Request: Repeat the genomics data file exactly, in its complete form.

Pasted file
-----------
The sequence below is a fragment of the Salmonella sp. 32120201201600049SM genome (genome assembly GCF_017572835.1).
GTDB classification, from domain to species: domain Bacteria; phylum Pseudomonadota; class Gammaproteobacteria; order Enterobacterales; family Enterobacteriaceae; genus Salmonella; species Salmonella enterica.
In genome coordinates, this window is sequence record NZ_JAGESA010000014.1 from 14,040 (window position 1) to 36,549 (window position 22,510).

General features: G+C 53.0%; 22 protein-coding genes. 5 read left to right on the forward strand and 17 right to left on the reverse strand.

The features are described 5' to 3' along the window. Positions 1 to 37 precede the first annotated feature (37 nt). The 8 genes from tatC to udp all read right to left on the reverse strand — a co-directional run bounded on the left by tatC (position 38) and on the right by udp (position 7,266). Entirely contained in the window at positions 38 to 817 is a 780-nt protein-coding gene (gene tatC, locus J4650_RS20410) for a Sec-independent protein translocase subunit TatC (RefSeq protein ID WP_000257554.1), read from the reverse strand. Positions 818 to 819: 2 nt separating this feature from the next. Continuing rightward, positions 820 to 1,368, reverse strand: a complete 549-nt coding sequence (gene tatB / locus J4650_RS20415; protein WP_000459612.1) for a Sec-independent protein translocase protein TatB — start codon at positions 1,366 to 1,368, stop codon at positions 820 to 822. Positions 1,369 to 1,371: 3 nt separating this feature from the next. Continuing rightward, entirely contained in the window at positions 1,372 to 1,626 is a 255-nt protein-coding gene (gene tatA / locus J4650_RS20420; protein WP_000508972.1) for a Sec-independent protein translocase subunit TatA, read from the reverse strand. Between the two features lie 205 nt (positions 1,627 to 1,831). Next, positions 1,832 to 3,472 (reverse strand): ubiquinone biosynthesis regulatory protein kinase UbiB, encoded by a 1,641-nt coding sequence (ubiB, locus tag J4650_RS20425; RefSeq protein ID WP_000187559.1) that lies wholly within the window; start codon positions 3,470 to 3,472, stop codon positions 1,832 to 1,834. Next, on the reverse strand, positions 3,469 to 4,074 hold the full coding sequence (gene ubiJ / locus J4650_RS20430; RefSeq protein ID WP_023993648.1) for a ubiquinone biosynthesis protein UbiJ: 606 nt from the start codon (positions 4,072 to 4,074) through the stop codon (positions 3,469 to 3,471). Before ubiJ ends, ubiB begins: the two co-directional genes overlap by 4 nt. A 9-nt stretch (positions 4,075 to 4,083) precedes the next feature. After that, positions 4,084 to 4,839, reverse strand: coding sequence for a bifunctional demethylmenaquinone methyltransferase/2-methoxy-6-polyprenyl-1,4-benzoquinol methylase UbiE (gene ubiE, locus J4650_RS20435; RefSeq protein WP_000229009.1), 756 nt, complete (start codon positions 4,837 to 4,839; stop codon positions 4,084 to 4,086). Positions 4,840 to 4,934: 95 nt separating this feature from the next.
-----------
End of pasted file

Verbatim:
The sequence below is a fragment of the Salmonella sp. 32120201201600049SM genome (genome assembly GCF_017572835.1).
GTDB classification, from domain to species: domain Bacteria; phylum Pseudomonadota; class Gammaproteobacteria; order Enterobacterales; family Enterobacteriaceae; genus Salmonella; species Salmonella enterica.
In genome coordinates, this window is sequence record NZ_JAGESA010000014.1 from 14,040 (window position 1) to 36,549 (window position 22,510).

General features: G+C 53.0%; 22 protein-coding genes. 5 read left to right on the forward strand and 17 right to left on the reverse strand.

The features are described 5' to 3' along the window. Positions 1 to 37 precede the first annotated feature (37 nt). The 8 genes from tatC to udp all read right to left on the reverse strand — a co-directional run bounded on the left by tatC (position 38) and on the right by udp (position 7,266). Entirely contained in the window at positions 38 to 817 is a 780-nt protein-coding gene (gene tatC, locus J4650_RS20410) for a Sec-independent protein translocase subunit TatC (RefSeq protein ID WP_000257554.1), read from the reverse strand. Positions 818 to 819: 2 nt separating this feature from the next. Continuing rightward, positions 820 to 1,368, reverse strand: a complete 549-nt coding sequence (gene tatB / locus J4650_RS20415; protein WP_000459612.1) for a Sec-independent protein translocase protein TatB — start codon at positions 1,366 to 1,368, stop codon at positions 820 to 822. Positions 1,369 to 1,371: 3 nt separating this feature from the next. Continuing rightward, entirely contained in the window at positions 1,372 to 1,626 is a 255-nt protein-coding gene (gene tatA / locus J4650_RS20420; protein WP_000508972.1) for a Sec-independent protein translocase subunit TatA, read from the reverse strand. Between the two features lie 205 nt (positions 1,627 to 1,831). Next, positions 1,832 to 3,472 (reverse strand): ubiquinone biosynthesis regulatory protein kinase UbiB, encoded by a 1,641-nt coding sequence (ubiB, locus tag J4650_RS20425; RefSeq protein ID WP_000187559.1) that lies wholly within the window; start codon positions 3,470 to 3,472, stop codon positions 1,832 to 1,834. Next, on the reverse strand, positions 3,469 to 4,074 hold the full coding sequence (gene ubiJ / locus J4650_RS20430; RefSeq protein ID WP_023993648.1) for a ubiquinone biosynthesis protein UbiJ: 606 nt from the start codon (positions 4,072 to 4,074) through the stop codon (positions 3,469 to 3,471). Before ubiJ ends, ubiB begins: the two co-directional genes overlap by 4 nt. A 9-nt stretch (positions 4,075 to 4,083) precedes the next feature. After that, positions 4,084 to 4,839, reverse strand: coding sequence for a bifunctional demethylmenaquinone methyltransferase/2-methoxy-6-polyprenyl-1,4-benzoquinol methylase UbiE (gene ubiE, locus J4650_RS20435; RefSeq protein WP_000229009.1), 756 nt, complete (start codon positions 4,837 to 4,839; stop codon positions 4,084 to 4,086). Positions 4,840 to 4,934: 95 nt separating this feature from the next.